Guests relieve June gloom

24 July 1998

Guests relieve June gloom

June will be remembered for

a very successful open day,

unusually high calf losses

and appalling silaging

conditions. Robert Davies


THE day of the National Sheep Association event, and the few before it when silage was taken from 18ha (45 acres) to provide car parking, made up the months longest dry spell. The partners were delighted by the number of people who turned up and made the preparation time seem worthwhile.

"It was great meeting so many old friends, and so many new ones who travelled long distances to attend after reading about us in farmers weekly," says Margaret Dalton. "We did have to put in a lot of extra work, but the place is looking a lot tidier as a result."

This was just as well, since 160 people turned up a week later to celebrate her 60th birthday with a barbecue. The two occasions were the highlights of recent weeks, but the lows included four calf deaths.

One of twins was born dead and the other died within hours, while a heavyweight calf was lost during a prolonged difficult birth. An otherwise perfectly formed animal also had to be put down because a congenital defect meant it had no blood supply to its feet.

"First it developed septicaemia, then its feet began to shrivel up. The vet said they would probably have fallen off. The knacker who destroyed it had not seen a similar case during 60 years in business," says Margaret.

The only consolation was that four replacement heifer calves cost just £174. The Daltons paid £50/head for Charolais, Aberdeen Angus and Hereford crosses, and £24 for a small Hereford cross.

"We are half way through calving and have already lost as many calves as in the last two years. The hope is that things go smoothly from now on, and we get some sunshine to stimulate grass growth."

Wet weather and low temperatures have led to a grass shortage, which is slowing lamb weight gain. Only 50 finished over the last month, but another 40 should be drawn soon. About 65% of lambs sold to date met the specification of the Farm Assured Welsh Livestock contract with Waitrose.

"This is well down on last season, but the weather and grass situation have not made it easy to sell lambs in optimum condition. Those I have been paid for made around £57/head, which was quite pleasing."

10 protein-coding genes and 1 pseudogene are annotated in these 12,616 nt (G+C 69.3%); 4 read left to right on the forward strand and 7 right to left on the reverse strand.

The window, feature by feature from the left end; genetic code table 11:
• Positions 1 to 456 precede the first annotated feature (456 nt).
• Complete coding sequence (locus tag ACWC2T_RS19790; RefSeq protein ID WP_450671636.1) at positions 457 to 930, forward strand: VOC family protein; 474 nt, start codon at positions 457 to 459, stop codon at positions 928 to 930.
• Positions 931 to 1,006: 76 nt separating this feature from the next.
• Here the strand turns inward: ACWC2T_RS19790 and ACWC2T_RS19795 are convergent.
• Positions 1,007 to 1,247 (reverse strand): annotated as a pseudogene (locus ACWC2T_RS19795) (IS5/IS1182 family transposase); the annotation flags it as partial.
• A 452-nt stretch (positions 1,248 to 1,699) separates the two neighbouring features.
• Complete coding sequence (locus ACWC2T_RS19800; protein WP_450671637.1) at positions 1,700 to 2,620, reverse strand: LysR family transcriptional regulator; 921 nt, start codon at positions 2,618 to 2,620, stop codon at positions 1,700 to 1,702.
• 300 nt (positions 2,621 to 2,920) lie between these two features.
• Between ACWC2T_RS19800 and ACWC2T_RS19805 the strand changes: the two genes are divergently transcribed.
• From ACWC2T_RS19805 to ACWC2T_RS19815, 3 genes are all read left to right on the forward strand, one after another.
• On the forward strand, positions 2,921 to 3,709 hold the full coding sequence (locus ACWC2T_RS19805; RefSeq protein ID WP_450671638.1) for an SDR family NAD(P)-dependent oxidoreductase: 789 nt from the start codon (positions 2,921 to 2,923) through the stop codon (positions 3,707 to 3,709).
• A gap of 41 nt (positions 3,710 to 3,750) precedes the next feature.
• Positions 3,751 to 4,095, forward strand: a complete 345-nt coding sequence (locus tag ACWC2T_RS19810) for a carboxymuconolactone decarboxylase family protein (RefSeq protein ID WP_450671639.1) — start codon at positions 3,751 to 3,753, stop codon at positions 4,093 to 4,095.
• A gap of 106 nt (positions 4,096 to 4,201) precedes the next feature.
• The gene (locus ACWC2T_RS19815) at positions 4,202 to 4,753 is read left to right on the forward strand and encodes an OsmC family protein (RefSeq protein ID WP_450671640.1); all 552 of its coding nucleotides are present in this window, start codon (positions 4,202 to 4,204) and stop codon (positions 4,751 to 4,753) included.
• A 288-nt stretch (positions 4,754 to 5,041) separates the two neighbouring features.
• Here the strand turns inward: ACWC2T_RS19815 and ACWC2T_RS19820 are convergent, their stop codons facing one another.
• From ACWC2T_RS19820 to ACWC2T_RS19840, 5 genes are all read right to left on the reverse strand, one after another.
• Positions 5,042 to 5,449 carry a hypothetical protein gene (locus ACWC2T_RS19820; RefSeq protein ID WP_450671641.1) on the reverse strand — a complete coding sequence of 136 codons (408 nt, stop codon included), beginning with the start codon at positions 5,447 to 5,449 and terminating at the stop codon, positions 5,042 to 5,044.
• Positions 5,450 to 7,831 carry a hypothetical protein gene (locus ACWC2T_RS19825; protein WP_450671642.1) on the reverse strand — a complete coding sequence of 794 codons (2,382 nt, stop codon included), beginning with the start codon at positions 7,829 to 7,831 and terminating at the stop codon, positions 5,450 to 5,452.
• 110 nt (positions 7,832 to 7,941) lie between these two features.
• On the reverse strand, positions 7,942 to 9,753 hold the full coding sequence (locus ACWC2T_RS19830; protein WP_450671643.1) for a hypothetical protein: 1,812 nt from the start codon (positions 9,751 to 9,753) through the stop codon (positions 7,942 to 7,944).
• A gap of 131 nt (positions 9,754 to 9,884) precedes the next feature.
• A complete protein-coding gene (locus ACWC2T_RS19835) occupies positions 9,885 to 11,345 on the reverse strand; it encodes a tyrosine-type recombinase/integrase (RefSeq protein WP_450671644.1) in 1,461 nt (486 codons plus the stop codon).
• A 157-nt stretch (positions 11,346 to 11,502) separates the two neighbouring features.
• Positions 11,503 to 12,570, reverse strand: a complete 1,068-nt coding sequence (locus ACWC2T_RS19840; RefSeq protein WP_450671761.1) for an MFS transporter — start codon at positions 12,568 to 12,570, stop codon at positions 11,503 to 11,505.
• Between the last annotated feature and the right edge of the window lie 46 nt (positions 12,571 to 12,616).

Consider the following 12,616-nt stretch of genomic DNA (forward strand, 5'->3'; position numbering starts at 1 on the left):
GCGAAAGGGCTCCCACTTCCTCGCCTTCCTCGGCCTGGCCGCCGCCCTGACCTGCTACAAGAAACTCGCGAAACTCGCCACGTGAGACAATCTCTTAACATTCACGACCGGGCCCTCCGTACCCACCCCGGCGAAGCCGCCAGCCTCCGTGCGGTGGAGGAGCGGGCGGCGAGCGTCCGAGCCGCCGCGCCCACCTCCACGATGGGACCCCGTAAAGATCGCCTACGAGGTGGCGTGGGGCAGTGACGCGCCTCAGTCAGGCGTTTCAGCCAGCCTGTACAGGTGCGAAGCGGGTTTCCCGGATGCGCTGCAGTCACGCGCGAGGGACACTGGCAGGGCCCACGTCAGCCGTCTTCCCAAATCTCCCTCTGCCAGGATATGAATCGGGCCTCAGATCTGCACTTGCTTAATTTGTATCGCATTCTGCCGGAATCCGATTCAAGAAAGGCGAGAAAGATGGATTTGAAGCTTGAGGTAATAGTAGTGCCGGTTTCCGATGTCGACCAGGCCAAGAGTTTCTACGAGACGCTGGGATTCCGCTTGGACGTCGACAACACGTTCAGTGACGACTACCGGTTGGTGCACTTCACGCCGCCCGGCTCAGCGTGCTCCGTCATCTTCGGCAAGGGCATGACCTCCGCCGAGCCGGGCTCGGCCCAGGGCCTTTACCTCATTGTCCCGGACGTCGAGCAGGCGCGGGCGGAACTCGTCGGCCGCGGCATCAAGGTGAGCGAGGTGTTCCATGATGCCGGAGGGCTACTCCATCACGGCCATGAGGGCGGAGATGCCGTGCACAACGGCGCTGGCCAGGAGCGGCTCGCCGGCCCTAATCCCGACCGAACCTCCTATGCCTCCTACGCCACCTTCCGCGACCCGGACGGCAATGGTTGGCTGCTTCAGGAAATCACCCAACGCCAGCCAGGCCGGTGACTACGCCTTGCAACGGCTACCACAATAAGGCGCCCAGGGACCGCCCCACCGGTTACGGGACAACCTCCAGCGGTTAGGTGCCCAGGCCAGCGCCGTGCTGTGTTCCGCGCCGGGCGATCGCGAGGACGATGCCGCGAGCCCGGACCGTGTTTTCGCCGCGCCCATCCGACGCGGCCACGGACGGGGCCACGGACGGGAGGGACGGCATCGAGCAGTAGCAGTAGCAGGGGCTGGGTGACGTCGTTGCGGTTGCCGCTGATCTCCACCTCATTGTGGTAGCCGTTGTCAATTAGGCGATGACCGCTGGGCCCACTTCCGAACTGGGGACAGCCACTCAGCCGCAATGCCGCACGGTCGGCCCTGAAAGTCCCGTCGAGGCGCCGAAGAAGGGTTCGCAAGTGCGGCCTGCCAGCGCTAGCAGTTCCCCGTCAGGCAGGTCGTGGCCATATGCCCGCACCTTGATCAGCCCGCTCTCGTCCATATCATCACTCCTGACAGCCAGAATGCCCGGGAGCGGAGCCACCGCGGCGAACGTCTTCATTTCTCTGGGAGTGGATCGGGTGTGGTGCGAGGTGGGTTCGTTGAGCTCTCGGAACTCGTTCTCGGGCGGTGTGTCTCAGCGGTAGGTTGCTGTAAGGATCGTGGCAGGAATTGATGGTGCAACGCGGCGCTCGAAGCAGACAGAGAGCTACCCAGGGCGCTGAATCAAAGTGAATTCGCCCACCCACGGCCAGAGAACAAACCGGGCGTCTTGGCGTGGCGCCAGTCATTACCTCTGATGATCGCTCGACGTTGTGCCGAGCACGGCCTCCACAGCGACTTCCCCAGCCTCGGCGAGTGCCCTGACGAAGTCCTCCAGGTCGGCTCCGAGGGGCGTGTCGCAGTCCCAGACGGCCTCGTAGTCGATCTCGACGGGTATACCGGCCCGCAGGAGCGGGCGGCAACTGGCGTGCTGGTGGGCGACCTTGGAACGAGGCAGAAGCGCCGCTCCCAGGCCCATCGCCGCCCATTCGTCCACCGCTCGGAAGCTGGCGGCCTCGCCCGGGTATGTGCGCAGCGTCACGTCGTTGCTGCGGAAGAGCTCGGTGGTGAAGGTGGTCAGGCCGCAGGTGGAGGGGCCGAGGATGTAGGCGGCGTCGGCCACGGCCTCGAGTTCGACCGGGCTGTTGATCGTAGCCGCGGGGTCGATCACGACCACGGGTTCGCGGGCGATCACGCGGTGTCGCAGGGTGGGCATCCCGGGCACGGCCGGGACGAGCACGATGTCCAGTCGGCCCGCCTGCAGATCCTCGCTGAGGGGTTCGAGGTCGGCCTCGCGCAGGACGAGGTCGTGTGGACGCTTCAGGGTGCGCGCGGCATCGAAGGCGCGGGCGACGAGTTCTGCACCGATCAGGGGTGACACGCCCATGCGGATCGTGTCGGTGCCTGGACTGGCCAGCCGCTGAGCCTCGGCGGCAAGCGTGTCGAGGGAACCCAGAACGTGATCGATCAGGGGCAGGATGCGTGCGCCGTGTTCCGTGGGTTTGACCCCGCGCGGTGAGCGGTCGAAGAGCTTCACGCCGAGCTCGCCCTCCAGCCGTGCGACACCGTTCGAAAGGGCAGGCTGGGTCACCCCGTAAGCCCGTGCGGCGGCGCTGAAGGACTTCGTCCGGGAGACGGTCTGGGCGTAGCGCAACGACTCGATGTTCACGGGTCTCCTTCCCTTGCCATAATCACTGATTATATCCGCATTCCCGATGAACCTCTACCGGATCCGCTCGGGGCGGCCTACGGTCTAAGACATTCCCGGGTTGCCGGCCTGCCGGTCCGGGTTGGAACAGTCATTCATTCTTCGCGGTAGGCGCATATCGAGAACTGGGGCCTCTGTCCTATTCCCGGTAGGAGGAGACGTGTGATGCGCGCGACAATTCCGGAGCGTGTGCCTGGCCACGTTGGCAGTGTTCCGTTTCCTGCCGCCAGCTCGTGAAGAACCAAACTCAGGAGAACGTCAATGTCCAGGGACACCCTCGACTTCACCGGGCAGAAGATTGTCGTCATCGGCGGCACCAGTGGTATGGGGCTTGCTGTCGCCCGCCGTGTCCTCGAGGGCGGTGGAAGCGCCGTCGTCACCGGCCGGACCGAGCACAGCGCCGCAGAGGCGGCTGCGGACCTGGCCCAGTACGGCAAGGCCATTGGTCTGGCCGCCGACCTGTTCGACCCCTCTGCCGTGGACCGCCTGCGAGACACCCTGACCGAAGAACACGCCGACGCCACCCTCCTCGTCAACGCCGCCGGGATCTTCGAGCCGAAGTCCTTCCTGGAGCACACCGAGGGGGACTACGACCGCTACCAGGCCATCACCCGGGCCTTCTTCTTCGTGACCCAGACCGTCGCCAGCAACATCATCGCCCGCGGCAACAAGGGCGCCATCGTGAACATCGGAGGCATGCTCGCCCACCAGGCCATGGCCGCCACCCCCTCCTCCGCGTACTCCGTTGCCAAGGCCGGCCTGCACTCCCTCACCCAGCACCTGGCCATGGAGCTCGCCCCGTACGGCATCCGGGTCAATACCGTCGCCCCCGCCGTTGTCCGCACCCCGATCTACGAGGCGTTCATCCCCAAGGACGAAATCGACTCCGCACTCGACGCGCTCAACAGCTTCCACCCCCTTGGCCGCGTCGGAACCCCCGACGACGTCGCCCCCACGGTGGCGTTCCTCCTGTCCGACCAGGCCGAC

Uneven finishing means that some lambs are too heavy for the contract when a reasonable sized batch is ready. These are being sold at a new Saturday fortnightly lamb sale being held at Tregaron Mart.

Margaret thinks it is very important that producers continue to support their livestock markets, or risk losing them. That said, two store cattle were sold recently for a disappointing overall average of 75p/kg, but she admits they were not the best quality the farm has ever produced.

Cheques totalling £7376 for suckler cow and sheep annual premiums helped keep the overdraft in check during the continuing low income period.

Nitram is being applied to kickstart grass growth, especially on fields where the weather delayed the first silage cut. "The aftermaths are looking pretty sick at present with little sign of regrowth," says John Dalton. "This is hardly surprising as the last 20ha (50 acres) was cut a month later than usual. It was a massive crop that had started to rot at the bottom. It filled the clamp, but the quality is awful."

Despite delaying as long as possible, the silaging equipment did some sward damage. However the hold-up allowed John to silage for neighbours with drier land. With bookings for an extra 121ha (300 acres), and some very heavy crops to tackle, he decided that his 13-year-old low capacity harvester would be ruined.

Instead he hired a medium capacity self-propelled machine for £45/clock hour, and bought a second hand rake-rower for £3500 to do previously sub-contracted work. With trailers improved before the season started, he can now offer a complete package at a competitive price that still leaves a margin after paying hire charges.

John now has to decide whether he can retain his existing and new customers in a fiercely competitive contracting market. If he is confident the answer is yes he will buy a replacement harvester for next season. This is likely to cost around £40,000, less the £12,000 trade-in allowance or sale value of his old machine.

Margaret is busy trying to arrange Lampeter Farming Discussion Groups annual tour, this year to Kent. "I know all about the problems of beef and sheep producers and it will be interesting to hear how arable farmers, fruit and hop growers are faring during the crisis," she says. &#42

Calving has now reached the halfway point at Gelli Garneddau, says Margaret Dalton. Unfortunately, four calves have died, though cheap replacements provided some consolation. Sunshine is badly needed to boost grass growth – lambs are slower to finish than last year and selling them in optimum condition is proving tricky.

Wet weather delayed silage making. The last 20ha was cut a month later than usual; although the massive crop filled the clamp, quality was poor.

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